“Could this Labor Day mark the comeback of movements for workers’ rights and a turn toward innovation and a new militancy on behalf of wage-earners?” asks E. J. Dionne in his column today in The Washington Post.
Dionne cites the recent report of Steve Greenhouse of The New York Times who recently wrote
“Until 1975, wages nearly always accounted for more than 50 percent of the nation’s G.D.P., but last year wages fell to a record low of 43.5 percent. Since 2001, when the wage share was 49 percent, there has been a steep slide. … For the great bulk of workers, labor’s shrinking share is even worse than the statistics show, when one considers that a sizable — and growing — chunk of overall wages goes to the top 1 percent: senior corporate executives, Wall Street professionals, Hollywood stars, pop singers and professional athletes. The share of wages going to the top 1 percent climbed to 12.9 percent in 2010, from 7.3 percent in 1979.
While wages were falling, Dionne notes, productivity was rising: “From 1973 to 2011, according to the Economic Policy Institute, employee productivity grew by 80.4 percent while median hourly compensation after inflation grew by just 10.7 percent.”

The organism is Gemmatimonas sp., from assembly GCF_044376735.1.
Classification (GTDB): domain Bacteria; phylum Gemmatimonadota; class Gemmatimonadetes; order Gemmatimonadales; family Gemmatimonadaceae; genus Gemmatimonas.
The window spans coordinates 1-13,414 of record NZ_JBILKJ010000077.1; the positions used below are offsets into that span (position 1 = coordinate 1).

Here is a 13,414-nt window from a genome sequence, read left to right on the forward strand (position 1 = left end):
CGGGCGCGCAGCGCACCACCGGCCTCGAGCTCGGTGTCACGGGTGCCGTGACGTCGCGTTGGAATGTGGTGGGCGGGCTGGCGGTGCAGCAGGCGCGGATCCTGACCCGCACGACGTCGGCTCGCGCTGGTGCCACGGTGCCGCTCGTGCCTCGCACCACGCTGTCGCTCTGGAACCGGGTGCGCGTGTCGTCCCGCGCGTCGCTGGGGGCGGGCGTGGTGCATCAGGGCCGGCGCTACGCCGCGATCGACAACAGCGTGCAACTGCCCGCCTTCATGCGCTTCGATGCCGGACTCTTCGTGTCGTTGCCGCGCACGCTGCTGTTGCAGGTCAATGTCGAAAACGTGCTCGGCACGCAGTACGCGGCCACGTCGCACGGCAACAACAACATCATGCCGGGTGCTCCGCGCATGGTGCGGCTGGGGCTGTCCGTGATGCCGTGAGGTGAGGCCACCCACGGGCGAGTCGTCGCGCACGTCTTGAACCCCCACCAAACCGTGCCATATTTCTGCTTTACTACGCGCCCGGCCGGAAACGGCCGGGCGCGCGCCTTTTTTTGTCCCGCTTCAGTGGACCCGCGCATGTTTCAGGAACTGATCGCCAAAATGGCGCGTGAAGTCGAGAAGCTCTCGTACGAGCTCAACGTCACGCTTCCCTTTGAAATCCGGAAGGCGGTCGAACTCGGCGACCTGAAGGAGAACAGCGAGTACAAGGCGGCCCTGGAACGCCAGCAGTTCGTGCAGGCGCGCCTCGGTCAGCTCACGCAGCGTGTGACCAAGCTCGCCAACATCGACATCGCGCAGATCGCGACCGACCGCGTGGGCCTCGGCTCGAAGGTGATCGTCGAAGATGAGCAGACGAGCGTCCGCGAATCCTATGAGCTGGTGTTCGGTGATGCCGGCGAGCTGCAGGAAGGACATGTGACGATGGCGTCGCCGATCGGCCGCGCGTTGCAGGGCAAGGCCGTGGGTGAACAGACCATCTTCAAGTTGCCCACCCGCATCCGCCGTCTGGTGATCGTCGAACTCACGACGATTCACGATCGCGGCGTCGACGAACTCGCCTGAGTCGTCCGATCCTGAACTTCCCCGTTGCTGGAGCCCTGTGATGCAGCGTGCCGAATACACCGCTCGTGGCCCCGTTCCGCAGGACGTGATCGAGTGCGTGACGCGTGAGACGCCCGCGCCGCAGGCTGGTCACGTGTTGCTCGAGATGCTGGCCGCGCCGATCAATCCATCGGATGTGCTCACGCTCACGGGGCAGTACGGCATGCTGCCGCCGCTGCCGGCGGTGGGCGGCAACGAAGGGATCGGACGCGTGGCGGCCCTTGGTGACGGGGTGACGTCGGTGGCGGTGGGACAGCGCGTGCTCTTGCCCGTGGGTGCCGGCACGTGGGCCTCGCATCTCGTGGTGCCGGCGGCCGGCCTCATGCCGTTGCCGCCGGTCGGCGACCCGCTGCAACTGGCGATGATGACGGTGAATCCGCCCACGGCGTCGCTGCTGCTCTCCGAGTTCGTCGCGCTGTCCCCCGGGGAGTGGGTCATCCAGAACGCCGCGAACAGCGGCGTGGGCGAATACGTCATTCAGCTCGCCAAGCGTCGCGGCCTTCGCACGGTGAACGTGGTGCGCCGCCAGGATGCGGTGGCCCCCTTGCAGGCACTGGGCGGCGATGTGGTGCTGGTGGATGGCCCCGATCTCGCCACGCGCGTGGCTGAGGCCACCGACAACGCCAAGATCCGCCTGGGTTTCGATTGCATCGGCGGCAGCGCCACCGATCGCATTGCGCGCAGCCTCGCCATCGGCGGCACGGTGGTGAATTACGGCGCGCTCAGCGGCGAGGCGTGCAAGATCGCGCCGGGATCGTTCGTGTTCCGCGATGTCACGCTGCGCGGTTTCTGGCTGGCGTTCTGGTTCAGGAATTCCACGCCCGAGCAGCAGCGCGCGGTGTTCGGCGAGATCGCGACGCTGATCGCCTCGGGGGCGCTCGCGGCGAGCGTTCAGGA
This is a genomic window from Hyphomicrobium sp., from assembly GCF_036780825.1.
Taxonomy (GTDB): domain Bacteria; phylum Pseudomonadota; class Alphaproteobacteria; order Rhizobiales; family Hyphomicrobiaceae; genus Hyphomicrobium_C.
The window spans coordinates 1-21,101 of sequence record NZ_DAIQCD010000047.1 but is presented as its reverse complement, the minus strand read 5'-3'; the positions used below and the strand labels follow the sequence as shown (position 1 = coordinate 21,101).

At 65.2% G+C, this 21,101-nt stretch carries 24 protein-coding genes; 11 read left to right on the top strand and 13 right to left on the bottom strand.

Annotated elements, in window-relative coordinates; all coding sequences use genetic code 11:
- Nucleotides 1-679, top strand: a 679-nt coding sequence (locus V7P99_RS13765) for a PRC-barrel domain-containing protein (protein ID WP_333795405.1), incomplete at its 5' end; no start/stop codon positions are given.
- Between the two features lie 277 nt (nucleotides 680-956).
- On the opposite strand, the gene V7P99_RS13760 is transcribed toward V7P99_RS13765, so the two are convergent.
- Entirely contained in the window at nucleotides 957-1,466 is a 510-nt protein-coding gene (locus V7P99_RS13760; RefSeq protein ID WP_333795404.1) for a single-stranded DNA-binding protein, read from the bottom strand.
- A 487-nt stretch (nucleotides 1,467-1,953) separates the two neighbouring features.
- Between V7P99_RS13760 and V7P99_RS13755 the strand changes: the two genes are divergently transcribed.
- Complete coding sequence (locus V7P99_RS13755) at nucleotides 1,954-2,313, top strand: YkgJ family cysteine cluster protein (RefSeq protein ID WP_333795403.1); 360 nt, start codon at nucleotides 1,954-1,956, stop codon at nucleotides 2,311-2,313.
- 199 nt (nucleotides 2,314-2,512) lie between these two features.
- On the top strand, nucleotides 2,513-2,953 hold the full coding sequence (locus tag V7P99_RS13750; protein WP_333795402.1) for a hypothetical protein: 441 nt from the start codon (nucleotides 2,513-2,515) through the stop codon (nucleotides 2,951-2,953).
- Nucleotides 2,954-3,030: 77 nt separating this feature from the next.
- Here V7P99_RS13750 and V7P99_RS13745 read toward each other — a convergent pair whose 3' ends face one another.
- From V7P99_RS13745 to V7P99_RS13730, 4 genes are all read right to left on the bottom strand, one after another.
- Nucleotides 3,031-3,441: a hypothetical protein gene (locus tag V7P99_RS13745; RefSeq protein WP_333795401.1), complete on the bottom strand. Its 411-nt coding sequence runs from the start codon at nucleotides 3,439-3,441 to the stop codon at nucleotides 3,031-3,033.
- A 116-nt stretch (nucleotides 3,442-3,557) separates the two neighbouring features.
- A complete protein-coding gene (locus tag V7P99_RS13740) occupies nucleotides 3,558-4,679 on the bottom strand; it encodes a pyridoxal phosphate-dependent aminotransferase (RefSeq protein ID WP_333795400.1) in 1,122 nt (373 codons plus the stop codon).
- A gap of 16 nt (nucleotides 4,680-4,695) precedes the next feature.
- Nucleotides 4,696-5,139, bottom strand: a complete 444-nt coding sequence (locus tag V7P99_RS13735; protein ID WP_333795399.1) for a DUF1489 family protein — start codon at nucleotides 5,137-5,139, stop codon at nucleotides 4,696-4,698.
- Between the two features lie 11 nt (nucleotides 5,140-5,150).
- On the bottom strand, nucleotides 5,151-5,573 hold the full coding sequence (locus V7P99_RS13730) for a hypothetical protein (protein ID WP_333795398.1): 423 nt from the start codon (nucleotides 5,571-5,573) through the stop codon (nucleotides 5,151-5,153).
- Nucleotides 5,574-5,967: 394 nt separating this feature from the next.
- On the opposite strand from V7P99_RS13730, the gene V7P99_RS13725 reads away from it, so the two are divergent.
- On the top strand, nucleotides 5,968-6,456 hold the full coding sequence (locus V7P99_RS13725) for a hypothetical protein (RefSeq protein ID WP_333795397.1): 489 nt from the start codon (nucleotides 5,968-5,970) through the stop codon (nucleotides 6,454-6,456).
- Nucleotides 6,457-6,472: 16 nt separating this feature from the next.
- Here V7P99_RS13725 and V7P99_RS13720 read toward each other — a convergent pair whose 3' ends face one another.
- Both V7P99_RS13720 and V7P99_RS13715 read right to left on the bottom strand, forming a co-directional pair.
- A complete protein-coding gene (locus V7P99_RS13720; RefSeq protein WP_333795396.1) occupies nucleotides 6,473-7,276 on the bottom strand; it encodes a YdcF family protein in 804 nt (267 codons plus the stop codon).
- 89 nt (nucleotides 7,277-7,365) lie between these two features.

Dionne believes this trend cannot continue and sees Thursday’s one-day strike by fast food workers as a sign of hope.
The folks who serve your burgers are demanding that instead of an average fast-food wage of $8.94 an hour, they ought to be paid $15. Assuming two weeks of unpaid vacation, this works out to $30,000 a year, hardly a Ronald McDonald’s ransom. ….
Key unions are helping to organize these efforts, but they don’t necessarily expect formal union recognition. They want to raise wages, which is what could happen if the public responds. Companies have been frantically painting themselves green to attract environmentally conscious customers. Employers might discover, to paraphrase the old McDonald’s slogan, that their workers deserve a break today if consumers (who are also workers themselves) started pressuring them to be more employee-friendly.